There is growing demand for same-day deliveries in the e-commerce market, and GoGet may just be the answer to the prayers of the local online business community. As the e-commerce penetration rate in the country is expected to reach 4% to 5% of the total retail market this year, co-founder Francesca Chia tells Enterprise that the marketplace for errands aims to help businesses shape up by accelerating their deliveries while empowering “GoGetters” in the Klang Valley.
GoGet’s new express delivery service promises to pick up items within 60 to 90 minutes and deliver them in the next 60 minutes as part of its service-level agreement. Customers can expect to receive their items within two hours, on average, from the moment they check out on the website.
With the launch of this service, GoGet hopes to work with e-commerce companies that want to push same-day or even next-hour (for groceries) deliveries. The fastest delivery so far is an impressive 14 minutes, thanks to a fully integrated technology used to find GoGetters in the proximity to provide the quickest delivery.
Chia says GoGet is the only entity that is able to provide this on-demand, same-day delivery in Kuala Lumpur and that it is changing the game as it enhances the customer experience by leaps and bounds. “We hope a lot of businesses can move from next-day to next-hour delivery with us. Their ability to do this is even more seamless because we have application programming interfaces (APIs) to integrate with, which allow us to find the nearest GoGetter in the area.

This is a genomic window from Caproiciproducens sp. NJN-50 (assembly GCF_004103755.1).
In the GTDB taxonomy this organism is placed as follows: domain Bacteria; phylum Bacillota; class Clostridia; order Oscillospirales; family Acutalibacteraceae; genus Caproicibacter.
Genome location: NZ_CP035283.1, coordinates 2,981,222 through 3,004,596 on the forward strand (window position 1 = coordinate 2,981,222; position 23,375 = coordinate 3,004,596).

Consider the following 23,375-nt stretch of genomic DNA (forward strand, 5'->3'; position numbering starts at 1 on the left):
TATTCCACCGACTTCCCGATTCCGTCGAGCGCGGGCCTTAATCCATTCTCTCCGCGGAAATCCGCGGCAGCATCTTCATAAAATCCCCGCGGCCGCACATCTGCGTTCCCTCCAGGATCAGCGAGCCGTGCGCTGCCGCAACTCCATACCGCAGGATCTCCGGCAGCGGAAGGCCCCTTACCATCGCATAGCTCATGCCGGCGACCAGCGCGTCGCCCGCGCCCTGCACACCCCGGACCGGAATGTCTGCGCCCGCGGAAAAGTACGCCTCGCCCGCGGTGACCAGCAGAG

“Essentially, APIs connect GoGet’s platform to any third party’s platform. The moment their platform gets an order, it sends a request to our system and we are able to push out the action on our system. A GoGetter will then pick up the item and deliver it to the desired destination.”
GoGet is able to send status updates to the third party’s system, which enables the merchant and the customer to track the delivery via a tracking link. However, it is up to the merchant to share this information with the customers or to withhold it.
“As the third party, they can decide whether to keep the tracking information for operations or share it with their customers. The tracking service also shows the GoGetter’s distance from the delivery destination,” says Chia.
Celcom, through its recently launched (Jan 30) and fully digital mobile brand Yoodoo, has made GoGet its premium delivery partner to exclusively carry out the two-hour delivery of SIM cards in the Klang Valley. Chia says Yoodoo, which allows customisable mobile network plans, only operates online. That means customers only need to order their SIM cards on Yoodoo’s website and GoGet will deliver them.
“When Yoodoo accepts an order from a customer, it pings GoGet’s system and a GoGetter will deliver the SIM card. The fastest we have done is 14 minutes from checkout,” she says proudly.
A double-win strategy
As a platform to find an on-demand workforce, GoGet provides businesses with part-timers who can carry out basic tasks, ranging from picking up and dropping off items to doing simple administrative tasks and moving boxes during peak periods, says Chia. “You can see how a business can call on a reliable part-timer in the area, doing away with the need to hire a full-timer. Our aim is to allow businesses to scale their operations, without scaling their full-time costs.”
She says GoGet helps small and medium enterprises (SMEs) do on-demand deliveries and save on overhead costs. A full-time salary for a despatcher is about RM1,500 per month while petrol would set a business back at least RM140 a month, not to mention insurance, road tax and toll charges.